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Publication numberUS4993104 A
Publication typeGrant
Application numberUS 07/392,826
Publication dateFeb 19, 1991
Filing dateAug 11, 1989
Priority dateAug 11, 1989
Fee statusLapsed
Publication number07392826, 392826, US 4993104 A, US 4993104A, US-A-4993104, US4993104 A, US4993104A
InventorsGary A. Kasper, Jeffrey R. Kassien, Dean R. Rohn
Original AssigneeRexair, Inc.
Export CitationBiBTeX, EndNote, RefMan
External Links: USPTO, USPTO Assignment, Espacenet
Electrical safety interlock and pulse-type reset circuit for a vacuum cleaner system
US 4993104 A
Abstract
A safety interlock circuit for a vacuum cleaner system is disclosed for interrupting the flow of current through conductors of a vacuum hose and handle assembly whenever an electrical attachment accessory is disconnected from the handle assembly during operation of the vacuum. A pulse-type reset circuit is also disclosed for re-enabling current flow through the conductors of the vacuum hose and handle assembly after the electrical attachment accessory has been reattached to the handle assembly. The safety interlock circuit of the preferred embodiment comprises a relay coil, a plurality of normally open relay contacts, and a current sensing resistor, all connected in series with an AC power source and a motor of the electrical attachment accessory. A voltage doubler is also connected in parallel with the current sensing resistor for supplying a DC voltage to the relay coil. The safety interlock circuit operates to interrupt current flow by opening the normally open relay contacts whenever the relay coil is de-energized. The pulse-type reset circuit comprises a momentary contact pushbutton reset switch, a plurality of transistors, a capacitor, and a plurality of optical-electrical coupling devices. The pulse-type reset circuit operates to supply a pulse of current to the relay coil to temporarily energize the relay coil to thereby close the normally open relay contacts, thereby allowing current flow through the current sensing resistor and allowing the voltage doubler to apply a voltage across the relay coil to sustain operation of the motor.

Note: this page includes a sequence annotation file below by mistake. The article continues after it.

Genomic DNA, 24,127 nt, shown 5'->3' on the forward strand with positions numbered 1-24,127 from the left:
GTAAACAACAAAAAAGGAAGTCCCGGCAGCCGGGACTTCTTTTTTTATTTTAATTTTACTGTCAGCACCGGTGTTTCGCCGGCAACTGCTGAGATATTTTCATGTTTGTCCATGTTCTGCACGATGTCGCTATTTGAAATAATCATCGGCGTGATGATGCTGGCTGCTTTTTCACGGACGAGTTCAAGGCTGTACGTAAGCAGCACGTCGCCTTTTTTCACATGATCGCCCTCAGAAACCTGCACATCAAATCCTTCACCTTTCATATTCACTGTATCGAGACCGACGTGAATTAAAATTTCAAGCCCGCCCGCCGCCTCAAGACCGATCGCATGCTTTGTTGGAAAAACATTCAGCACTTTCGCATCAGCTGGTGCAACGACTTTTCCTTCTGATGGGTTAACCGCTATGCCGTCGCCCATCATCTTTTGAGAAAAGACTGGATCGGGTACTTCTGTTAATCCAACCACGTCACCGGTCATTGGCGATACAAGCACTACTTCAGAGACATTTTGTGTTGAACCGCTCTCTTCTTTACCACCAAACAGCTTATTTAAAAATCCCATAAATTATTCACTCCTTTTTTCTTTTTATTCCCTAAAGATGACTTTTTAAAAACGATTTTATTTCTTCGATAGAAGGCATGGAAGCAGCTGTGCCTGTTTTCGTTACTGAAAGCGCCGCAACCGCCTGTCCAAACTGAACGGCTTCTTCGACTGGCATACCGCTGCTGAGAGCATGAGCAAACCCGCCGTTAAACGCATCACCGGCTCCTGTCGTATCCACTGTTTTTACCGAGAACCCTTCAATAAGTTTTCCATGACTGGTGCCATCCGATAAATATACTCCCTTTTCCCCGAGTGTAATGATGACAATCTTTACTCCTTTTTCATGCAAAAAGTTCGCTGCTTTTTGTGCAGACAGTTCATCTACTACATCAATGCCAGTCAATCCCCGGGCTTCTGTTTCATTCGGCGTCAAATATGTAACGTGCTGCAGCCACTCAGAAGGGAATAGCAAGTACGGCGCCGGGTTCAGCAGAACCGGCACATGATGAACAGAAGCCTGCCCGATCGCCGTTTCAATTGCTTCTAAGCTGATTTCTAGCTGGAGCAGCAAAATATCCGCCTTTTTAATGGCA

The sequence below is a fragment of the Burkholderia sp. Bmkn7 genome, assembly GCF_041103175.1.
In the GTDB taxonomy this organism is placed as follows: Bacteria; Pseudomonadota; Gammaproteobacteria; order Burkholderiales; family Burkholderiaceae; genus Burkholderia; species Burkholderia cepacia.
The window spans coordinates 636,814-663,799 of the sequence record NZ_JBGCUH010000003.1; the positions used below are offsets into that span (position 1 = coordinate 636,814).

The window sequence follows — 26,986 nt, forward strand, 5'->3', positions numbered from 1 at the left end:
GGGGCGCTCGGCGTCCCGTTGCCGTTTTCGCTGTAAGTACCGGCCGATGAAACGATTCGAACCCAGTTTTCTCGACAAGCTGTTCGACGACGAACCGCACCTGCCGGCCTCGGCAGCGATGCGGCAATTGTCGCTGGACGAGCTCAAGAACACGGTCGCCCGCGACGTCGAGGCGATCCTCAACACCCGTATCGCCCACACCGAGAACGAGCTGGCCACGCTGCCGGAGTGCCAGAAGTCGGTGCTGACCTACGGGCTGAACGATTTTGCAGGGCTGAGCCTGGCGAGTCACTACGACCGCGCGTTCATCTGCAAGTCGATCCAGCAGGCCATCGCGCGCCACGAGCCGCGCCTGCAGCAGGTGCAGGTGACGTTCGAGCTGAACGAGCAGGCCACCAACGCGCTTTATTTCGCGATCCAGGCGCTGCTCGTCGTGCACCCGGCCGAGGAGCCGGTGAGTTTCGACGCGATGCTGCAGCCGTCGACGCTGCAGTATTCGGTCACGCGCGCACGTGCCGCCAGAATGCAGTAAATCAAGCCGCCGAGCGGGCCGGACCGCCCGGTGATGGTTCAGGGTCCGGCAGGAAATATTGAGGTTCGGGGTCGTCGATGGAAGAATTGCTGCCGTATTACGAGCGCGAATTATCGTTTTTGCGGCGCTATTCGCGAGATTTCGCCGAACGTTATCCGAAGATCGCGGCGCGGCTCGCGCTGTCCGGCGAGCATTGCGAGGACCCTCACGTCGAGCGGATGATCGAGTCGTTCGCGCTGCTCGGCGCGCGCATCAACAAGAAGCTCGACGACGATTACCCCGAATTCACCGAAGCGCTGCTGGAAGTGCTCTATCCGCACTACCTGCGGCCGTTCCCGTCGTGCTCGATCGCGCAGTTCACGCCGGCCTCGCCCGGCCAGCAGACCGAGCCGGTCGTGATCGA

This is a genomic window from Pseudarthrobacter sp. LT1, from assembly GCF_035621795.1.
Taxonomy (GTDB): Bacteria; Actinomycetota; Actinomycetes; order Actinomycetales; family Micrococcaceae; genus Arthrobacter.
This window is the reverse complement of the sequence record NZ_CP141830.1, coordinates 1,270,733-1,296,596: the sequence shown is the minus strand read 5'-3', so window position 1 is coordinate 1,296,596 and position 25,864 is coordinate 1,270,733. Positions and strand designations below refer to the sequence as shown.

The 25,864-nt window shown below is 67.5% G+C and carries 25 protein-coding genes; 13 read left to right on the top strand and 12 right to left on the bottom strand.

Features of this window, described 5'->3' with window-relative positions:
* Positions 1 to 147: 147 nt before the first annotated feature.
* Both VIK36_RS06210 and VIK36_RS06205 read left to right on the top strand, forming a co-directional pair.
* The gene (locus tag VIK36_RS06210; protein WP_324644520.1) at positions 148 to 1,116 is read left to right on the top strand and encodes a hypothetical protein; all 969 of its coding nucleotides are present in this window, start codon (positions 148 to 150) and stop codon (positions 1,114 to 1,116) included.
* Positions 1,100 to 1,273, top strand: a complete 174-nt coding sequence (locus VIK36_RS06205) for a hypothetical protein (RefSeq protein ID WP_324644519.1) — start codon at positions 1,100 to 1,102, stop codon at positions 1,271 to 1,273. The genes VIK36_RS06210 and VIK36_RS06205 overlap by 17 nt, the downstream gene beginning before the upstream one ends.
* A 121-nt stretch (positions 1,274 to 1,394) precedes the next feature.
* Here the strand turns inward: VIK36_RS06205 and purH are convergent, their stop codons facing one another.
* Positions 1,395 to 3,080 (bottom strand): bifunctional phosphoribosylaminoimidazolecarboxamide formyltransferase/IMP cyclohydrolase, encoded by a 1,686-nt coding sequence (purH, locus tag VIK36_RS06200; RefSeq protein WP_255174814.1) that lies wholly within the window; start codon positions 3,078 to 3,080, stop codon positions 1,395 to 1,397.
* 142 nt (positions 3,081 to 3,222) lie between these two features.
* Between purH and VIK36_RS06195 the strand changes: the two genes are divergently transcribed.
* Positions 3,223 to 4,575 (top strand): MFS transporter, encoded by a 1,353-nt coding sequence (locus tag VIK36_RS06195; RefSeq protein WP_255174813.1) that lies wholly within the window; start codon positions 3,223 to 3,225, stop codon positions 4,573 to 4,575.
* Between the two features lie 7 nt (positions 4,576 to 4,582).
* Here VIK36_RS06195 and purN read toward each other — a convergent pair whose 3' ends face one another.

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Claims(37)
What is claimed is:
1. An electrical safety interlock circuit for automatically interrupting current flow through a vacuum hose and handle of a vacuum cleaner whenever an electrical cleaning accessory is detached from said handle, said electrical safety interlock circuit comprising:
detection means for detecting an interruption in said current flow to said electrical cleaning accessory when said electrical cleaning accessory is detached from said handle; and
switching means responsive to said detection means for further interrupting said current flow through said vacuum hose and said handle whenever said electrical cleaning accessory is detached from said handle.
2. The system of claim 1, further comprising reset means for selectively re-establishing current flow through said vacuum hose and handle to said electrical cleaning accessory.
3. The system of claim 1, wherein said detection means is a relay coil.